The indictment might have been more artfully crafted by including a reference to § 252,4 but violation of § 252 is not an element of wire fraud. Moreover, " [a]n indictment should be read in its entirety, construed according to common sense and interpreted to include facts which are necessarily implied." United States v. Martin, 783 F.2d 1449, 1452 (9th Cir. 1986). Here, the indictment described a murder-for-hire scheme in which Richard Thibault would be killed to enable Margo to collect on certain life insurance policies, and that in furtherance of this plan Margo "would conceal her involvement in the murder from, among others, the insurance company." California Probate Code § 252 is simply the codification of the commonsensical notion that murder to collect insurance proceeds is fraud.
Finally, it is always important to consider whether the "omission in an indictment worked to the prejudice of the accused. If it did not, a conviction will not be reversed merely because a minor or technical deficiency in the indictment is later discovered." United States v. Normandeau, 800 F.2d 953, 958 (9th Cir. 1986). Margo and Lemke have no basis to claim that the government's failure to cite § 252 prejudiced them in defending themselves against the wire fraud counts. Thus, while we would not permit a trial judge to cure a truly deficient indictment, United States v. Keith, 605 F.2d 462, 464 (9th Cir. 1979), clarification of a non-essential aspect of an indictment is not error. The trial court did not err in denying appellants' motion to dismiss Counts Nine through Eleven.
B. Cross-examination of government witness Lamb.
Appellants both claim that the trial judge improperly limited cross-examination of prosecution witness David "Jan" Lamb, and that those limitations violated their Sixth Amendment rights. We review a trial judge's decision to limit cross-examination for abuse of discretion. United States v. Bonanno, 852 F.2d 434, 439 (9th Cir. 1988), cert. denied, 488 U.S. 1016 (1989). Whether cross-examination restrictions are so severe as to be violative of the Sixth Amendment's confrontation clause is a legal question that we review de novo. United States v. Vargas, 933 F.2d 701, 704 (9th Cir. 1991).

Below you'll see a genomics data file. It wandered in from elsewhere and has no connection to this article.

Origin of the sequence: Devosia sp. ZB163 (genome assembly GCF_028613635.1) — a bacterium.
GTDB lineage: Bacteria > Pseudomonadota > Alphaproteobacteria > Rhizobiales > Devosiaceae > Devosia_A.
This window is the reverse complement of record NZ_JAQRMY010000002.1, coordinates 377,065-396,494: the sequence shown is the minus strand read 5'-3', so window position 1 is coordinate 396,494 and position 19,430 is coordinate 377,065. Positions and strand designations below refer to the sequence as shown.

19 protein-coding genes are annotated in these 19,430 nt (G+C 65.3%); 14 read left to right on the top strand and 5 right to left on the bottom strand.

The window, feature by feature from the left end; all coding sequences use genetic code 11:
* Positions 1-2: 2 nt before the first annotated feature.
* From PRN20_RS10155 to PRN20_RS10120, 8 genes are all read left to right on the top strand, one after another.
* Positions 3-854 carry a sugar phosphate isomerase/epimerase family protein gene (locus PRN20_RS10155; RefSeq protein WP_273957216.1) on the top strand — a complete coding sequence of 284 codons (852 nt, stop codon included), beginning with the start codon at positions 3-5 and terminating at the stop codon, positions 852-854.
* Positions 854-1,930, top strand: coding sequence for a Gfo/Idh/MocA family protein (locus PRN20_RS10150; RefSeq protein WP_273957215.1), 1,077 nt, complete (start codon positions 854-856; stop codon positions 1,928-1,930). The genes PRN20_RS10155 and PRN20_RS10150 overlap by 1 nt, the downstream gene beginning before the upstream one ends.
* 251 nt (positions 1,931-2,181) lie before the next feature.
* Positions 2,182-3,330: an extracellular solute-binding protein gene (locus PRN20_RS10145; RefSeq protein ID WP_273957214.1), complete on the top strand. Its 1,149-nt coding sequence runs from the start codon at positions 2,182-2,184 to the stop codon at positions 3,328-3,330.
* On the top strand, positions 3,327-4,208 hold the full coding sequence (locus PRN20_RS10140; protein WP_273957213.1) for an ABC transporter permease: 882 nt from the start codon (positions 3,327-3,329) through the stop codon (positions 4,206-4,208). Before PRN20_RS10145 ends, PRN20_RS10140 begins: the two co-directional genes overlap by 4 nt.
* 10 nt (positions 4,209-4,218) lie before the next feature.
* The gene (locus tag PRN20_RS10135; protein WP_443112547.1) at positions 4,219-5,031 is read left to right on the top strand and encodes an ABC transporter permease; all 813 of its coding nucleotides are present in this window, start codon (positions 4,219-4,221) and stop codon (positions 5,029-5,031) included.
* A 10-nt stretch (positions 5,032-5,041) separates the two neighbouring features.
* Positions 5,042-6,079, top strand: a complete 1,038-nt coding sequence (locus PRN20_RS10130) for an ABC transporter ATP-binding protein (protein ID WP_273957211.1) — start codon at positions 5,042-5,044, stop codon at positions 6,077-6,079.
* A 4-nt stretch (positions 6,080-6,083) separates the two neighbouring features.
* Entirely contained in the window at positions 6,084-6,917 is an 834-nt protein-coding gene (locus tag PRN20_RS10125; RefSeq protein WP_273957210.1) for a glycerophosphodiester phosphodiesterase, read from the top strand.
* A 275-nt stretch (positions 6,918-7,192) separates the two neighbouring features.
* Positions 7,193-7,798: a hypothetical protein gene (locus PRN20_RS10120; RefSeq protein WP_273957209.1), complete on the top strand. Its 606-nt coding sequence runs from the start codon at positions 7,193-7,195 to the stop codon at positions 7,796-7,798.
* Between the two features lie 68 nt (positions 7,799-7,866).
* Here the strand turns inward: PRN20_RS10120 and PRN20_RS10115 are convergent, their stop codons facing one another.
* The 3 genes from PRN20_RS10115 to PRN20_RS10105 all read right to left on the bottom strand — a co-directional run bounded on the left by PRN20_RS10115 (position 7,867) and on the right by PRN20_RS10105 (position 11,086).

Pursuant to the government's motion in limine, the trial court barred appellants' counsel from asking Lamb questions about six different topics. Three of those rulings are disputed on appeal. Appellants contend that the trial judge erred in disallowing questions pertaining to (1) Lamb's 1974 dishonorable discharge from the Army, (2) Lamb's 1972 Army enlistment application, and (3) Lamb's prior cooperation with law enforcement officials on another case.
We have made it clear that a trial judge does not abuse her discretion in limiting cross-examination " 'as long as the jury receives sufficient information to appraise the biases and motivations of the witness.' " United States v. Guthrie, 931 F.2d 564, 568 (9th Cir. 1991) (quoting United States v. Feldman, 788 F.2d 544, 554 (9th Cir. 1986), cert. denied, 479 U.S. 1067 (1987)). As the government correctly points out, the jury that convicted Margo and Lemke had "abundant impeachment evidence with which to assess Lamb's veracity." This material included the fact that Lamb was testifying under a grant of immunity, that he had prior felony convictions (plural), that he had violated his parole, that he had used drugs since the age of eleven (defense counsel queried Lamb about his memory in light of this long-term drug use), that he was a transsexual who dressed as a woman at the time of the murder-for-hire scheme, and that he had been a prostitute at one time.